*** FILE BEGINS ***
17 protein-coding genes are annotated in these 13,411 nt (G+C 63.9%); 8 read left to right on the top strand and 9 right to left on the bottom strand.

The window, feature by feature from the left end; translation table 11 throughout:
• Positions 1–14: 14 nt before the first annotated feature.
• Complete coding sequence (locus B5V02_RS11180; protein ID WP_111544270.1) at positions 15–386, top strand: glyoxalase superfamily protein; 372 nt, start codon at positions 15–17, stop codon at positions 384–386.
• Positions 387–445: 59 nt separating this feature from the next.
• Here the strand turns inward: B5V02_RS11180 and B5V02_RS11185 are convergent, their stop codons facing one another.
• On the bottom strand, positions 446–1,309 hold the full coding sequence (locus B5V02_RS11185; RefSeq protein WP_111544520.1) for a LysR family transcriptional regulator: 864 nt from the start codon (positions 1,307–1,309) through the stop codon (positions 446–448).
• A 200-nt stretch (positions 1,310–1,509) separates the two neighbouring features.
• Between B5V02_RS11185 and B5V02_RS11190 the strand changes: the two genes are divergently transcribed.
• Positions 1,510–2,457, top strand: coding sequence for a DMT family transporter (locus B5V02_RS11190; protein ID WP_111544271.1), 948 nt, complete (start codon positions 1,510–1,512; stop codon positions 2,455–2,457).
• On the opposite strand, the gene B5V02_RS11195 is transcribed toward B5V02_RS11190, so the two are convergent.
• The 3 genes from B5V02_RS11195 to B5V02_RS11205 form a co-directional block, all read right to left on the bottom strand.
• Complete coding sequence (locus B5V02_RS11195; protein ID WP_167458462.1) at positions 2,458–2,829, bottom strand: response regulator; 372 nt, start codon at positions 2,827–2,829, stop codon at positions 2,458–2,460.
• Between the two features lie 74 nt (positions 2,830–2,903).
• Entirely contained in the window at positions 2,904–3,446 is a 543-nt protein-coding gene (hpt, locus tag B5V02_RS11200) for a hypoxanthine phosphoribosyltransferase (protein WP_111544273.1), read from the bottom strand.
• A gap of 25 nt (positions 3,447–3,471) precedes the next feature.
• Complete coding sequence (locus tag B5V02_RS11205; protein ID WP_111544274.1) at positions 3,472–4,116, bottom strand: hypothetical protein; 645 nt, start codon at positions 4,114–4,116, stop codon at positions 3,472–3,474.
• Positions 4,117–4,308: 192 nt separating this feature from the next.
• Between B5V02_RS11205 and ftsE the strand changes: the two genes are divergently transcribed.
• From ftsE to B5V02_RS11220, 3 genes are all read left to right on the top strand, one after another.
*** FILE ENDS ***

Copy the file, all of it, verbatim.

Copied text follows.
17 protein-coding genes are annotated in these 13,411 nt (G+C 63.9%); 8 read left to right on the top strand and 9 right to left on the bottom strand.

The window, feature by feature from the left end; translation table 11 throughout:
• Positions 1–14: 14 nt before the first annotated feature.
• Complete coding sequence (locus B5V02_RS11180; protein ID WP_111544270.1) at positions 15–386, top strand: glyoxalase superfamily protein; 372 nt, start codon at positions 15–17, stop codon at positions 384–386.
• Positions 387–445: 59 nt separating this feature from the next.
• Here the strand turns inward: B5V02_RS11180 and B5V02_RS11185 are convergent, their stop codons facing one another.
• On the bottom strand, positions 446–1,309 hold the full coding sequence (locus B5V02_RS11185; RefSeq protein WP_111544520.1) for a LysR family transcriptional regulator: 864 nt from the start codon (positions 1,307–1,309) through the stop codon (positions 446–448).
• A 200-nt stretch (positions 1,310–1,509) separates the two neighbouring features.
• Between B5V02_RS11185 and B5V02_RS11190 the strand changes: the two genes are divergently transcribed.
• Positions 1,510–2,457, top strand: coding sequence for a DMT family transporter (locus B5V02_RS11190; protein ID WP_111544271.1), 948 nt, complete (start codon positions 1,510–1,512; stop codon positions 2,455–2,457).
• On the opposite strand, the gene B5V02_RS11195 is transcribed toward B5V02_RS11190, so the two are convergent.
• The 3 genes from B5V02_RS11195 to B5V02_RS11205 form a co-directional block, all read right to left on the bottom strand.
• Complete coding sequence (locus B5V02_RS11195; protein ID WP_167458462.1) at positions 2,458–2,829, bottom strand: response regulator; 372 nt, start codon at positions 2,827–2,829, stop codon at positions 2,458–2,460.
• Between the two features lie 74 nt (positions 2,830–2,903).
• Entirely contained in the window at positions 2,904–3,446 is a 543-nt protein-coding gene (hpt, locus tag B5V02_RS11200) for a hypoxanthine phosphoribosyltransferase (protein WP_111544273.1), read from the bottom strand.
• A gap of 25 nt (positions 3,447–3,471) precedes the next feature.
• Complete coding sequence (locus tag B5V02_RS11205; protein ID WP_111544274.1) at positions 3,472–4,116, bottom strand: hypothetical protein; 645 nt, start codon at positions 4,114–4,116, stop codon at positions 3,472–3,474.
• Positions 4,117–4,308: 192 nt separating this feature from the next.
• Between B5V02_RS11205 and ftsE the strand changes: the two genes are divergently transcribed.
• From ftsE to B5V02_RS11220, 3 genes are all read left to right on the top strand, one after another.